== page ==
But unlike BERT, GPT-3 doesn’t require nearly as large of a training data set. It can parse and predict language from just a few pieces of input. GPT-3’s sheer size is the primary reason why it is far better performing than other models we’ve seen. It is essentially the most literary, well-read robot ever.
If BERT could have such a significant impact on the quality of the search experience, imagine how a model as large as GPT-3 might elevate the performance of those applications that are already relying on AI text prediction — like call centers and chat bots. A GPT-3 commercial product may soon provide those businesses with a newer, far more efficient product.
Although OpenAI was originally founded as a non-profit research center committed to making AI that works for the good of society, OpenAI recently established a for-profit arm. It is ready to commoditize GPT-3, and for good reason. It’s an incredibly powerful technology, and potential customers are already lining up to get their hands on it.
But as with all discussions centered on artificial intelligence, it is the power of the product that has caused alarm for some. GPT-3 has been trained by both the highest-quality content on the internet — think reputable online newspapers — and also the lowest quality content (Forums, blogspots, etc.)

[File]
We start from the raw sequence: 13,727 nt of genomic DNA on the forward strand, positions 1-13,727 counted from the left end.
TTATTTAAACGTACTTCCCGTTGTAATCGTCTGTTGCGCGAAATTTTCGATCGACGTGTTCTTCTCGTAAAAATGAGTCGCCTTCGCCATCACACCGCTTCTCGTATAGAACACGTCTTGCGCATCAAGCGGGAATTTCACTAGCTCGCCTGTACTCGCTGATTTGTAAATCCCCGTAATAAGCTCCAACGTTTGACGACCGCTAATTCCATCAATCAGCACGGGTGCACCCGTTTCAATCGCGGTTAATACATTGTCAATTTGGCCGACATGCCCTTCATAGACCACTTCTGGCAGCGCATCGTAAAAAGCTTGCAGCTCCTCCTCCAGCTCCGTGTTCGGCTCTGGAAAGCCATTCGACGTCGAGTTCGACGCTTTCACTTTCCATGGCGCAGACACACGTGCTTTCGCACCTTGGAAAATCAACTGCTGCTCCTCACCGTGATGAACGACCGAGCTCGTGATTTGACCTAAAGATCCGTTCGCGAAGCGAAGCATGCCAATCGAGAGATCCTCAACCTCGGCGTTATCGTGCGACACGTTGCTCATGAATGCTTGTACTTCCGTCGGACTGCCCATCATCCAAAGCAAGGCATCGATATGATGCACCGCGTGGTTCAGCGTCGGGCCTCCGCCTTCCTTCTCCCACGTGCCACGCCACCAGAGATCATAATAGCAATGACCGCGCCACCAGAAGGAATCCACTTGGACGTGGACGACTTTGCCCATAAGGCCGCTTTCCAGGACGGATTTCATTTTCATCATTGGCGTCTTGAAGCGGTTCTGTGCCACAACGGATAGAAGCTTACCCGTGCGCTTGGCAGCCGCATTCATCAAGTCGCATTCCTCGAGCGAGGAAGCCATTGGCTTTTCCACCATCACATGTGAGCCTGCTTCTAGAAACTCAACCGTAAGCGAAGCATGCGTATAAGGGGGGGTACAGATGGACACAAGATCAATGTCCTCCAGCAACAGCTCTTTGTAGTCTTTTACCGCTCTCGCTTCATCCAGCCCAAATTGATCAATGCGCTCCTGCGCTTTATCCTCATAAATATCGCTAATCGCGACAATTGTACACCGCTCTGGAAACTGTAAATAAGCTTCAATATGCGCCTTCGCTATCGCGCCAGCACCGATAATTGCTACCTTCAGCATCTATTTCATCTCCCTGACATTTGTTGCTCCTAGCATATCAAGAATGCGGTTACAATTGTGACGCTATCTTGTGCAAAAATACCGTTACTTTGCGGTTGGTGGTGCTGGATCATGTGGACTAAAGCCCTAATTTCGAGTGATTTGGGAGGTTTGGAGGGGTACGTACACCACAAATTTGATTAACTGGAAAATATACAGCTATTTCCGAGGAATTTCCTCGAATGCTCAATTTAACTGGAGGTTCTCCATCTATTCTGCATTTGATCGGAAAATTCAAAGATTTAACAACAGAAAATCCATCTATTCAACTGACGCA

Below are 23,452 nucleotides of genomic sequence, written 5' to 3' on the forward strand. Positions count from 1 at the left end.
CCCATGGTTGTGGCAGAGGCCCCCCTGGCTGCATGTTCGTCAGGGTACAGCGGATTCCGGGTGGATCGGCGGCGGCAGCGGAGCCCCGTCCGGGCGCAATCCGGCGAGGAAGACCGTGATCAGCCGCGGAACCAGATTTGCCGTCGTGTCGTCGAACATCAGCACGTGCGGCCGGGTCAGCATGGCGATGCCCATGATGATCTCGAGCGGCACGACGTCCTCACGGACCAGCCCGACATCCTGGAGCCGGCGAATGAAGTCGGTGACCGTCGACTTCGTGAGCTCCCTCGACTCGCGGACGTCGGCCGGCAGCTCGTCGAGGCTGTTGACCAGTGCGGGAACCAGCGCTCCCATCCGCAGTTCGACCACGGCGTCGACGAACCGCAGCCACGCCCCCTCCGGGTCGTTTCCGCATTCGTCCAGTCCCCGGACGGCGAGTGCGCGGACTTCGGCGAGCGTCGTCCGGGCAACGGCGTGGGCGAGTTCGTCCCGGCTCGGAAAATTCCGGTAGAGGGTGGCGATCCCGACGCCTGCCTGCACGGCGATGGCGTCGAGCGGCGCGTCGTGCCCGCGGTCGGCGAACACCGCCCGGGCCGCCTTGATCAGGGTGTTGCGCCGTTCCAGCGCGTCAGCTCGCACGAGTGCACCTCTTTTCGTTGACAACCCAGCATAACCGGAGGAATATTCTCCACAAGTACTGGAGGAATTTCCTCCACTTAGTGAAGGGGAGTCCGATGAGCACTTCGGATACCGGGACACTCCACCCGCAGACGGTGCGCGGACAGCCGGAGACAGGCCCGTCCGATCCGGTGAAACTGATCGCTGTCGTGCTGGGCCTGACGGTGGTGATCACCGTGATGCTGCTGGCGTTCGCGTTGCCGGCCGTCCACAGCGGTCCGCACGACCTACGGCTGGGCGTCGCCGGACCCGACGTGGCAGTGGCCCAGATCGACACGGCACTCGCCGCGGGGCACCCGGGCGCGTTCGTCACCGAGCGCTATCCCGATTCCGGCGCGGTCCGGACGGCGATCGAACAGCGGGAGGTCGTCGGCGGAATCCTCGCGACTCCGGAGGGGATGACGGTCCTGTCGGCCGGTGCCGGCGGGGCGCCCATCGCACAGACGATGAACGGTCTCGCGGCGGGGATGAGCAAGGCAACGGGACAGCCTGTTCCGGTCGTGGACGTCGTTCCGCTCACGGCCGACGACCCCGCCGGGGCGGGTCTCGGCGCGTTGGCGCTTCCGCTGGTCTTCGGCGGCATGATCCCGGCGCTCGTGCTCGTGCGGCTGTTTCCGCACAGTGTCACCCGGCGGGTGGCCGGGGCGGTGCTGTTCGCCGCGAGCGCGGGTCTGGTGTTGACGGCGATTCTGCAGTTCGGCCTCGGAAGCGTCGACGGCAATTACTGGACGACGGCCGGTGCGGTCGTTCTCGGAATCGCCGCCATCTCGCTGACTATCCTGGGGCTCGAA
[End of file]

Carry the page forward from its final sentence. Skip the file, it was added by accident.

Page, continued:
Unlike a human, GPT-3 cannot evaluate whether the text it generates is offensive, discriminatory, fake, or even just flat-out illogical.
OpenAI has certainly created a model that sounds more human-like, but actual human oversight and curation is still necessary for the product to function correctly and “for the good.” OpenAI is aware of these limitations, and has made it clear they want to do their best to resolve them prior to allowing their product to be purchased by just anyone.
At least for now, their LLC is staying committed to their non-profit’s mission.
GPT-3’s direct application to the SEO industry is abundantly clear. No one has monetized machine learning and NLP as well as Google, and it’s been a long time since Google had an equally-matched competitor. A commercial GPT-3 product could change that.
Advancements in the field of natural language processing are the reason why when you prompt Google with any question or keyword phrase, it understands your intent and finds the web page it believes will best serve your needs. But it is not only Google’s NLP capabilities, but its immense indexing power, that catapulted it to it’s 92% share of the search engine market.
When GPT-3 (or some other equally sizable model) becomes available as a commercial product, it could equip other innovators and brands to develop search engines of their own. The search engine market could finally open up to new competitors who have similar technological advantages and cloud services, like AWS, Microsoft, or Apple.
As the field of natural language processing continues to progress, digital marketers could see entirely new search engines and advertising platforms emerge. GPT-3, and more products like it, could create seismic shifts in the realm of search.
Until then, Google’s role as the market leader is unlikely to change anytime soon.